• October 1st, 2009. Contingent upon available budget, provide a VLAN connection from your testbed to the Internet2.

In cooperation with OIT at UMass-Amherst we have provided a VLAN connection from our control plane server geni.cs.umass.edu to an Internet2 point-of-presence in Boston. In an email dated September 28th, 2009 Rick Tuthill of UMass-Amherst OIT updated us on the status of this connection, as follows. ”I was down at the CS building finishing this link setup on Friday – I think there may have been some confusion in the network jack ordering as there are only two network ports currently activated. The two existing ports that are ’live’ are room 218A jack 2-2-4D and room 226 jack 2-2-9D. These two ports and all intermediary equipment are now configured to provide layer-2 VLAN transport from these networks jacks to the UMass/Northern Crossroads(NoX) handoff at 300 Bent St in Cambridge, MA. The NoX folks are not doing anything with this research VLAN at this time. They need further guidance from GENI on exactly what they’re supposed to do with the VLAN. Also, once IP addressing is clarified for this VLAN, we’ll need to configure some OIT network equipment to allow the selected address range(s) to pass through. I have signed the MOU and will return a countersigned ’original’ to Brian Levine....Let me know if there’s anything I can do to facilitate testing of this link in the next couple of days.”

We intend this VLAN connection to service both the ViSE and the DOME testbeds. Thus, as required by this milestone, we have coordinated with OIT at UMass-Amherst to provide a VLAN connection from our testbed to the Internet2 backbone network. In the coming year, we have committed to planning with our peers in Cluster D and the GPO on how to best use this new capability. As part of this plan, and before we can send/receive traffic on this link, we will discuss the roles and capabilities of Internet2 in forwarding our traffic to its correct destination. Attached is the signed Memorandum-of-Understanding (MOU) between UMass-Amherst OIT and the DOME/ViSE projects with respect to our use of this VLAN connection. As discussed in the MOU, OIT is providing the link free of charge for the first year for prototyping purposes, but charge a fee in subsequent years based on our usage.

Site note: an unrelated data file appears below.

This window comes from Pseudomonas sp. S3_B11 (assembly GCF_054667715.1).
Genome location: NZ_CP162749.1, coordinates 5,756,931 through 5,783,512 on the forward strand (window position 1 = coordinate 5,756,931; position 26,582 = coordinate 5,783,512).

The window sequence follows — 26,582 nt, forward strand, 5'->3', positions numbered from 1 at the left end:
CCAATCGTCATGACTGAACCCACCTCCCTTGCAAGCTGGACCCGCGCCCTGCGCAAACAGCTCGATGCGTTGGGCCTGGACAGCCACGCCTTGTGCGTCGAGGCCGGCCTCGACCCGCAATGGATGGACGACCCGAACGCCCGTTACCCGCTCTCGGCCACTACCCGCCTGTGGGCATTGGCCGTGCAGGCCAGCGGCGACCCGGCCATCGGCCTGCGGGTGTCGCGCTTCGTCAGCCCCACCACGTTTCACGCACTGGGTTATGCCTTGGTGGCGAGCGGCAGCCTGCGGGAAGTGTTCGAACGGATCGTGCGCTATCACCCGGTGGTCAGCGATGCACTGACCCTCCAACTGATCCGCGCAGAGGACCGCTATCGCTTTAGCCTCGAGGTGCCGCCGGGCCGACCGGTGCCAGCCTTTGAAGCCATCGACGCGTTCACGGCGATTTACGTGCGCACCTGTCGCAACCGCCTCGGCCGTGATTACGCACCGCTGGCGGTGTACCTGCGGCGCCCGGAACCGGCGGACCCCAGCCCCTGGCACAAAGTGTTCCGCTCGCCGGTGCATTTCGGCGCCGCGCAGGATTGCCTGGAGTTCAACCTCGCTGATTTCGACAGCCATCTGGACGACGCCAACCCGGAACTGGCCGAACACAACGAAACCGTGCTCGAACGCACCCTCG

• October 1st, 2009. Virtualization of actuators using a single guest VM and demo.

We demo’d control of the radar’s actuators at GEC5 in Seattle in July using vservers. Our technical reports report more detailed information on the nature of this control.

  • October 1st, 2009. Testbed available for public use within our cluster.

Our testbed is available for limited use within our cluster. We are soliciting a select group of users to allow us to work out the bugs/kinks in the testbed and figure out what needs to be improved. The portal for our testbed is available at http://geni.cs.umass.edu/vise. Note that as we develop our sensor virtualization technology we are initially allowing users to safely access dedicated hardware—the sensors and the wireless NIC. Right now, we are targeting two types of users for our testbed. The first type is users that wish to experiment with longdistance 802.11b wireless communication. Long-distance links are difficult to setup because they require access to towers and other infrastructure to provide line-of-sight. Our two 10km links are thus useful to outside researchers working on these problems. There are a number of students at UMass-Amherst using the testbed to solve problems in this area. The second type of user is radar researchers that can leverage our radar deployment. We are working with students from Puerto Rico and other researchers in CASA to interpret and improve the quality of our radar’s data and test them for detection algorithms. We are soliciting feedback from these users about what they need to do on these nodes, and how the testbed can satisfy their needs. Note that our testbed interacts with a remote Clearinghouse run by RENCI/Duke to facilitate resource allocation.

  • October 1st, 2009. Switch to remote Clearinghouse at RENCI/Duke

While not in our official list of milestones, Harry Mussman asked our Cluster to switch to using a remote Clearinghouse by October 1st. We have made this switch. We first made use of a jail that we controlled at RENCI/Duke to setup and test this Clearinghouse in mid-August, and on September 28th, 2009 sent email to RENCI asking them to switch us over to their Clearinghouse.

Milestones in Progress
Below we list the milestones for quarter 1 of Spiral 2, as recently agreed upon in our Spiral 2 Statement-of-Work.

  • November 16, 2009 Complete Xen sensor slivering (multiple VMs).